Lake Ontario, St. Lawrence River water levels again a concern

CLAYTON, N.Y. (WWTI) — New York has sandbags at the ready as Lake Ontario and St. Lawrence River water levels rapidly increased in the first week of May.

This caused water levels to increase at a rate of approximately half an inch per day, according to the International Lake Ontario- St. Lawrence River Board.

Tony David, who is a U.S. Section Member of the International Lake Ontario-St. Lawrence River Board said the increase was due to weather patterns.

“In the last couple of weeks, we’ve seen a dramatic increase in the rate at which the precipitation is coming into the system,” David said. “And this was coupled with a very abrupt snowmelt within the very large Ottawa River basin.

As of May 4, Lake Ontario waters had increased to 247 feet, which concerned New York State officials as flooding is possible in the lower lake levels when Ontario hits 248 feet.

Governor Kathy Hochul confirmed on May 9 that State agencies are monitoring these levels and have flood resources available.

However, many communities along the Lake and St. Lawrence River are still recovering from the historic flooding of 2017 and 2019 that put houses and businesses underwater.

This included French Creek Marina in Clayton.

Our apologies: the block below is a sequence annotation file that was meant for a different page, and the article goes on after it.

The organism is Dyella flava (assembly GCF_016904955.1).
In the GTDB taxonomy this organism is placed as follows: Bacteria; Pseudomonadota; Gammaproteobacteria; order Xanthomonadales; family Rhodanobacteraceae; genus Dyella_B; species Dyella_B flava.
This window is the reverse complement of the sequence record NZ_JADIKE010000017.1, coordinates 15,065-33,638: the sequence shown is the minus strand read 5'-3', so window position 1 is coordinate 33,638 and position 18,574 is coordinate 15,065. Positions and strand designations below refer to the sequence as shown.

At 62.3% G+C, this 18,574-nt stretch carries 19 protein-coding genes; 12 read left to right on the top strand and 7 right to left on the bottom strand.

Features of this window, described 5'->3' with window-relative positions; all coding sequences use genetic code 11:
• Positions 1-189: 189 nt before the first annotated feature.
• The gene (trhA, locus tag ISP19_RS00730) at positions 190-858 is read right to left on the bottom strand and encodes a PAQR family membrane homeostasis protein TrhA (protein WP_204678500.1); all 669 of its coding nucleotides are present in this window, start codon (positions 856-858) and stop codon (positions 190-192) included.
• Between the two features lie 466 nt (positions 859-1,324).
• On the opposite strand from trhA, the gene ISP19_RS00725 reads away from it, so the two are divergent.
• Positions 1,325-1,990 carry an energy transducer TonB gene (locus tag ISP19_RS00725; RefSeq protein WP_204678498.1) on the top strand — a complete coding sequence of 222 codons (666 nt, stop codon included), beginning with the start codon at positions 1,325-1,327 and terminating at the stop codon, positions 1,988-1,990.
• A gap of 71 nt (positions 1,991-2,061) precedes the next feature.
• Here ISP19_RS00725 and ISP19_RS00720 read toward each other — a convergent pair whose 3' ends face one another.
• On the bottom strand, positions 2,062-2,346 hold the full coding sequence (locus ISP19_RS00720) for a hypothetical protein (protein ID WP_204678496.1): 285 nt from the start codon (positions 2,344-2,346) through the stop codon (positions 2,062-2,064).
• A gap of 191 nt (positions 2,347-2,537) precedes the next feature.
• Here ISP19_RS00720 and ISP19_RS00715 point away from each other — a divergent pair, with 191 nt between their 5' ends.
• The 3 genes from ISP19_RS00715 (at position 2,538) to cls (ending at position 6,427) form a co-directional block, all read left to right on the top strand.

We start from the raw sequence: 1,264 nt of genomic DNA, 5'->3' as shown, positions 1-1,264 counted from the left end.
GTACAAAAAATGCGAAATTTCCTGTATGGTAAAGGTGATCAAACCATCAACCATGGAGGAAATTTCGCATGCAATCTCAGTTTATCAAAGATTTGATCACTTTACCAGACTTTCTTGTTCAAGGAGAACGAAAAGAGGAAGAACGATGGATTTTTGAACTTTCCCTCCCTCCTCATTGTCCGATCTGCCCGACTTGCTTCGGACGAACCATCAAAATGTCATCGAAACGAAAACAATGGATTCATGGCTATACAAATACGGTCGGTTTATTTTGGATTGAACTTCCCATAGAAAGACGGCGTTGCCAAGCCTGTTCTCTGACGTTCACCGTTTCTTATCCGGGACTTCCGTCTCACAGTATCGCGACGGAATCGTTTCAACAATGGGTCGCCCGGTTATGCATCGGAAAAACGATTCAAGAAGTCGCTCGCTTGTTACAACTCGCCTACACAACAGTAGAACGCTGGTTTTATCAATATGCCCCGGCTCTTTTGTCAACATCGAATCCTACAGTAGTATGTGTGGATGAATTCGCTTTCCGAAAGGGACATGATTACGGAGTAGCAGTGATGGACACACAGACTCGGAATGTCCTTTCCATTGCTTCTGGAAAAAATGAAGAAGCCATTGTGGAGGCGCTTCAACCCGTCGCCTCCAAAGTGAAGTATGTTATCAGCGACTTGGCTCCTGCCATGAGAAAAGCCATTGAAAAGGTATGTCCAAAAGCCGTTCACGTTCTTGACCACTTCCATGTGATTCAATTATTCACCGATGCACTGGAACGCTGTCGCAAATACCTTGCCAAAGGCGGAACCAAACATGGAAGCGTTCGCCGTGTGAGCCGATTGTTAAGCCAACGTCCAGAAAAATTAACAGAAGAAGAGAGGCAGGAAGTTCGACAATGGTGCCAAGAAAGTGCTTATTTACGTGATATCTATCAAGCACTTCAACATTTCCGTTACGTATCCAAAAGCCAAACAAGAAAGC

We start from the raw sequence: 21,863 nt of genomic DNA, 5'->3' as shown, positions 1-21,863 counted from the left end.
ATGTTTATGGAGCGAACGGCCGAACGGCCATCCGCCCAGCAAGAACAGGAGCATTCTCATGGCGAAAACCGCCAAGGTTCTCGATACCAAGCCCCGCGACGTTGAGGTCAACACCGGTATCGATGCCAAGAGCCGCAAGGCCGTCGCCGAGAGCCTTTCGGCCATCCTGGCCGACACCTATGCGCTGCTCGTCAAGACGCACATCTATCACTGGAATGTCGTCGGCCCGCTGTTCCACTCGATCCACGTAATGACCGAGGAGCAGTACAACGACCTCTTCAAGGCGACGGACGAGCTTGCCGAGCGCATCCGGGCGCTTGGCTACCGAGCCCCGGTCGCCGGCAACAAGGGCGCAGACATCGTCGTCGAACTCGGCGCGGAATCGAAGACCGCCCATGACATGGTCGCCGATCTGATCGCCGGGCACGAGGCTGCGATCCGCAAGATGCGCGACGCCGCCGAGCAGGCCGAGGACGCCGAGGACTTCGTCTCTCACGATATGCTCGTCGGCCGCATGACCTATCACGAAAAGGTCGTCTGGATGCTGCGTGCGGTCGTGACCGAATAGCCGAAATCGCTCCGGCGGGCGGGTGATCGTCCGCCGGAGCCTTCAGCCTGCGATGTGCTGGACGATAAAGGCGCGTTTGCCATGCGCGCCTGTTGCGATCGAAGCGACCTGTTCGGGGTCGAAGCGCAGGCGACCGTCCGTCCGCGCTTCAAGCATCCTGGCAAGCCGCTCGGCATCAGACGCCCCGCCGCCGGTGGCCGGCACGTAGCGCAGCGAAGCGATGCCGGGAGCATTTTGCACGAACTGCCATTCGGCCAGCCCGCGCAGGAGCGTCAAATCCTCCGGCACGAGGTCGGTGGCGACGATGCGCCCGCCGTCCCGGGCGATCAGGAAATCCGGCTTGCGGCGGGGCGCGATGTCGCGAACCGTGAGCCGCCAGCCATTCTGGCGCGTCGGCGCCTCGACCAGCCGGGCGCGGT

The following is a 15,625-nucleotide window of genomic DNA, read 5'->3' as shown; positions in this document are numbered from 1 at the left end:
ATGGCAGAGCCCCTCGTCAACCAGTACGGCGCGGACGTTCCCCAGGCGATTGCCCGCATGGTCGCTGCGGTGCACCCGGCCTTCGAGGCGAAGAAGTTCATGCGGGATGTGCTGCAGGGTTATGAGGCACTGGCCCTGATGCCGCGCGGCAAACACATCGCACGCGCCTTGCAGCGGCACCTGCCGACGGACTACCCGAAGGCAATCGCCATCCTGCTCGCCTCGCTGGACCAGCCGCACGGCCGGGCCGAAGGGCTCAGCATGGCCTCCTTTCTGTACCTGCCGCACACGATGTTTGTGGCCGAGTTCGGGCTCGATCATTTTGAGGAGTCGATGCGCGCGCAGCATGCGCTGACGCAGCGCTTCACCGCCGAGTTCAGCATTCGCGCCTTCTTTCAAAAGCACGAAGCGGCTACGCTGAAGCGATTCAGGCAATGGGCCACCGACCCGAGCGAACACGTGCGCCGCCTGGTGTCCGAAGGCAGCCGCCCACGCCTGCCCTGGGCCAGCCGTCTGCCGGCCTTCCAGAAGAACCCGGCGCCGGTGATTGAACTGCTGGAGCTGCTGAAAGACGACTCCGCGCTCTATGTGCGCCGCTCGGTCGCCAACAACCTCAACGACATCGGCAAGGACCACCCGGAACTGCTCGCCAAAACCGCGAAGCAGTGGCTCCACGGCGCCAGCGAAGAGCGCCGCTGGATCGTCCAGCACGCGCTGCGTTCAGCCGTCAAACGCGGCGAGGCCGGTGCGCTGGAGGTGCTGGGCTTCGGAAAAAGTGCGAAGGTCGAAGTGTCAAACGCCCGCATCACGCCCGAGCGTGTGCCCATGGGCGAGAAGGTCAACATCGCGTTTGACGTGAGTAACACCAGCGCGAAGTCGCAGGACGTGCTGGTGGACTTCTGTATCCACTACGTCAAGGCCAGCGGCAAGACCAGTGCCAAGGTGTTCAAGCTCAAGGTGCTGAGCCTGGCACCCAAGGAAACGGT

“Flooding was substantial throughout the whole season,” French Creek Marina General Manager Heinz Wahl shared. “There was a good 18 inches of water in the store and we just couldn’t operate in there.”

All of the Marina’s docking had permanent damage, which resulted in the removal of most fixed docking. French Creek was also dredged through a State-led Resiliency and Economic Development Initiative (REDI) project.

In total 6,800 cubic yards of material had been dredged from the creek since the 2019 flood. French Creek has also replaced all damaged docks with floating docks.

Despite these efforts, water has already crept up in French Creek this year.

“I’m concerned,” Wahl expressed. “The water is quite high. Normally during this time of year, in the spring, we don’t see water levels quite this high.”

And although officials have not labeled this an active flooding situation, communities are still urged to stay prepared because the weather could change it all.

“We really can’t rely on the luck of the weather,” David explained. “We need to have our plans, we need to be adaptive. It’s looking like we’re not going to have severe flooding this year. But there’s nothing to say it couldn’t happen in the future.”

For real-time water level updates, visit the International Lake Ontario- St. Lawrence River website.

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